The internet is a vast place filled with everything you could ever want and more. From catching up on news, online shopping, or even browsing Reddit for videos of silos being destroyed, the internet has allowed its users unlimited access to the world around us. Primarily, I enjoy using the web to browse new, dank music. I find the act of stumbling upon music to be an artform in its own right. Websites like Mixtape Monkey, Pigeons & Planes, DJ Booth, Soundcloud, and Fake Shore Drive are just a few of the myriad of sources I use. Recently, nothing has struck me more than NGHTMRE’s newly-released “No Coming Down (feat. Alex Wiley & Sky Montique).

Source: New Daisy Source: The Wayne Stater Source: Sky Montique

I’ve been a fan of Wiley’s music ever since I heard his collaboration with Chance the Rapper on “Spaceship Part II”. It has been incredible to watch him progress as an artist. He can seamlessly flow on high-tempo, hard-hitting bangers like “Vibration” and “Japanese” while also experimenting artistically on smoother tracks like “Residual Effects” and “Lay Low.” When scrolling through his discography, it is impossible to miss the variety of flows he can perform. My favorite verse by him is on the Mick Jenkins and Chance the Rapper-assisted “Grown Ass Kid.”

On “No Coming Down”, Wiley does not disappoint flow-wise. In the first verse, he expertly rides NGHTMRE’s futuristic pulses. When the drums drop out, Wiley’s half-sung, half-rapped style is at its peak. NGHTRME’s production on “No Coming Down” is rather beautiful. Instead of staying close to some of his harder, trap-based roots, NGHTMRE drops a smooth, simpler beat with an electronic influence. In addition to crafting some of the more standard electronic-based drums, the final four bars leading up to each verse institute a rolling snare drum. The snare serves as a perfect build-up to the chorus, which is expertly sung by Sky Montique. Montique’s vocals on this chorus are sublime. She repeats the chorus twice; the first time conservatively, while the second repetition showcases Montique’s range with strained, higher pitched vocals. She fades the chorus with some scat singing, the first time leading perfectly into Wiley’s verse and the second time flawlessly merging with NGHTMRE’s piano outro. The mood of “No Coming Down” has highs and lows, featuring both turn-up music and contemplative moments. Its structure of intro, verse, chorus, verse, outro make the song an easy listen and begs to be played on repeat. For these reasons, “No Coming Down” is not only a great listen, but also worthy of appreciation.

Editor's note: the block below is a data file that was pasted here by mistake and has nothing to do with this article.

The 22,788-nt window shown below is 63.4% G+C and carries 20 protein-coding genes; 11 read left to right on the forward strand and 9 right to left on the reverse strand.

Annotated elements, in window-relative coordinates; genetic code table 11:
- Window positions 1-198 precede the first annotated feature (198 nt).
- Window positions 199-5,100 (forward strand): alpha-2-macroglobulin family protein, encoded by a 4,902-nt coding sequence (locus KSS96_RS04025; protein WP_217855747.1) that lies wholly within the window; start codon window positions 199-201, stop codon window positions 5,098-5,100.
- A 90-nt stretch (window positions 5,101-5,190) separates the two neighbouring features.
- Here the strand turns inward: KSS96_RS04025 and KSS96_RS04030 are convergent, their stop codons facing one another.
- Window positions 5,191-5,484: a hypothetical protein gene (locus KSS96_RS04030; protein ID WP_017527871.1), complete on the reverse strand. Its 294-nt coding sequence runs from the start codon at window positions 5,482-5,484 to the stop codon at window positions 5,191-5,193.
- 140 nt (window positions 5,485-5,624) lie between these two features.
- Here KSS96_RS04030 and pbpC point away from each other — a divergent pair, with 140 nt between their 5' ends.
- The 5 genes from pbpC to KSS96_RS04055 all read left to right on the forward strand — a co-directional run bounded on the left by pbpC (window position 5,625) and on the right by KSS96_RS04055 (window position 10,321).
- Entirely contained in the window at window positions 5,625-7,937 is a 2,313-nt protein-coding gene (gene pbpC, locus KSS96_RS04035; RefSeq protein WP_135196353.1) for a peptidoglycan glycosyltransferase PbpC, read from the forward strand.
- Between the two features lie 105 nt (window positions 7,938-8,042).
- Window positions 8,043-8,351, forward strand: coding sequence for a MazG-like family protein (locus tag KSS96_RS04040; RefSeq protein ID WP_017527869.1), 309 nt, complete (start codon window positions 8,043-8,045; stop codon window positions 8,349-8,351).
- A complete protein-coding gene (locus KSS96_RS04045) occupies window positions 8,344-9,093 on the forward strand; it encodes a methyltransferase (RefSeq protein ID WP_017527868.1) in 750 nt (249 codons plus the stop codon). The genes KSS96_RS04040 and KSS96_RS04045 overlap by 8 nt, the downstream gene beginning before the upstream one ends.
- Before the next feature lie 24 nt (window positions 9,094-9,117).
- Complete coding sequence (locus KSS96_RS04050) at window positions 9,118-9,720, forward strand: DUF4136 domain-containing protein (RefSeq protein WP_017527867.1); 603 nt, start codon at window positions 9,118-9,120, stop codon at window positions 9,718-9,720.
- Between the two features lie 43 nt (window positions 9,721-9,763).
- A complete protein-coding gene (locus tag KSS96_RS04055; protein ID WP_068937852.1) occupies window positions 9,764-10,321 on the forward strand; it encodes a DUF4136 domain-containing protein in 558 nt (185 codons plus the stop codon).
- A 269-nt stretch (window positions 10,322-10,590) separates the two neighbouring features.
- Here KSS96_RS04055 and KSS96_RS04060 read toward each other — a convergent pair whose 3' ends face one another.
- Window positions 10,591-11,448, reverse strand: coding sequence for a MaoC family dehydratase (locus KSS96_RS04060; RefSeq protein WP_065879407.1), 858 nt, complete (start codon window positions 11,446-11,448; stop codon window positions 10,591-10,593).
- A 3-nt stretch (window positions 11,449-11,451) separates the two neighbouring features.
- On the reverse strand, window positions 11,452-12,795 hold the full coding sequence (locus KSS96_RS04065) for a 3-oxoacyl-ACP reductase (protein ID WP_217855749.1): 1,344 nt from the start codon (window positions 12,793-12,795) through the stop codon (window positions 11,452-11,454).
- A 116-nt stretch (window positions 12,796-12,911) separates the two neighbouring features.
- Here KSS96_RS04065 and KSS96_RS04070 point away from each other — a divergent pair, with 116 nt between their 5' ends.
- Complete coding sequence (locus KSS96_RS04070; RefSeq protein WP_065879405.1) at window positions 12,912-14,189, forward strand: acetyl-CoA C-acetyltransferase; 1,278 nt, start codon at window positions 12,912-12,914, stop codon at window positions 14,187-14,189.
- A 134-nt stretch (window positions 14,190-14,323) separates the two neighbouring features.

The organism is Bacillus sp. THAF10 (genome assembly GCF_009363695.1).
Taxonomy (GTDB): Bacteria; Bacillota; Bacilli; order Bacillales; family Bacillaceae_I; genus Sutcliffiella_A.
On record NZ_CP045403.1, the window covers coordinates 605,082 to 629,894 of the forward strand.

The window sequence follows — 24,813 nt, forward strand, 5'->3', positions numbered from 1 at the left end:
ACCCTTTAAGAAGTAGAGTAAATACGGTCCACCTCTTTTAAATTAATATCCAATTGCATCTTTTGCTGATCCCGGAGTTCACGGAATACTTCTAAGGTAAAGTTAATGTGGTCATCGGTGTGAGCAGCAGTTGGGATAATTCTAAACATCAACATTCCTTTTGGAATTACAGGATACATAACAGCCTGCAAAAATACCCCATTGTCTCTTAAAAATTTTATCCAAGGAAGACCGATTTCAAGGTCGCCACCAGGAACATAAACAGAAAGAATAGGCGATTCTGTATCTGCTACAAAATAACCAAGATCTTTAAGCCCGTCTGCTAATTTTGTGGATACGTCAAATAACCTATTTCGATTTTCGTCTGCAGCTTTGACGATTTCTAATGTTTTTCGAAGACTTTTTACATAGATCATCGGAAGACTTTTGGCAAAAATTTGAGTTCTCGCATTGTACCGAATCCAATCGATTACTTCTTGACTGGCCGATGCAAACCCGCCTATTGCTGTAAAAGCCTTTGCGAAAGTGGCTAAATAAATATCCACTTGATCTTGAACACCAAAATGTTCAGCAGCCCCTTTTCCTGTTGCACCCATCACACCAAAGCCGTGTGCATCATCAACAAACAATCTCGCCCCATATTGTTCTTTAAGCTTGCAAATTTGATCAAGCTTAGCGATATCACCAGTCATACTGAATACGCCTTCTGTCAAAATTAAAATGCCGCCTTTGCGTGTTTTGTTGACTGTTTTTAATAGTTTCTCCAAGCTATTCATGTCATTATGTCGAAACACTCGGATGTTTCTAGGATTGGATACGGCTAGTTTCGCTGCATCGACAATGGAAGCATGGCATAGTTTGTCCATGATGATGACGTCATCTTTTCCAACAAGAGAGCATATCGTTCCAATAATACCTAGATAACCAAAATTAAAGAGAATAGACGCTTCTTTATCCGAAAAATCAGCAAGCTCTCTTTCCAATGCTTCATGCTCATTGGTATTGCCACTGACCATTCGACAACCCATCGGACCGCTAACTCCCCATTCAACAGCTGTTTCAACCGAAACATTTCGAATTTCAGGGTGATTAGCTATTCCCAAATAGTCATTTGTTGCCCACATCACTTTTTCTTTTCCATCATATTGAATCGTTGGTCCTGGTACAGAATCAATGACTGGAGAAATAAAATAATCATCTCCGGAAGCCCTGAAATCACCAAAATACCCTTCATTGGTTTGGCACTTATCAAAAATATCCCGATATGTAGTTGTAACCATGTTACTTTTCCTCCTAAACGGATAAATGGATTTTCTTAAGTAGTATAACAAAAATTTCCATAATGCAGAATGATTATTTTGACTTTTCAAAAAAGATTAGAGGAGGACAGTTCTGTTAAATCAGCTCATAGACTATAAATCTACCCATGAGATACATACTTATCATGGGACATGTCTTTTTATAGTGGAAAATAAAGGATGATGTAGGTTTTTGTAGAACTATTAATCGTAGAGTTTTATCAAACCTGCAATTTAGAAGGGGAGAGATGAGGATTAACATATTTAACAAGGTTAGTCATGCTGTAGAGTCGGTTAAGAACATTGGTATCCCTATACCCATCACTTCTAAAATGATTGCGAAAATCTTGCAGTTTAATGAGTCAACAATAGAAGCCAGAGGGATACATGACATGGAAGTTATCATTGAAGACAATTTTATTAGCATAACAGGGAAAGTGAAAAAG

NGHTMRE, Alex Wiley, & Sky Montique’s “No Coming Down” sets a standard for future-bass based hip-hop that others should follow. Hopefully, these three artists will not come down from their current standard of dope music.


Robby Fineman

About Robby Fineman

Robby Fineman comes from Newton, Massachusetts, to contribute to the music section of our Entertainment team. He is a Marketing major who has some DJ experience under his belt, specifically at Bar Mitzvahs.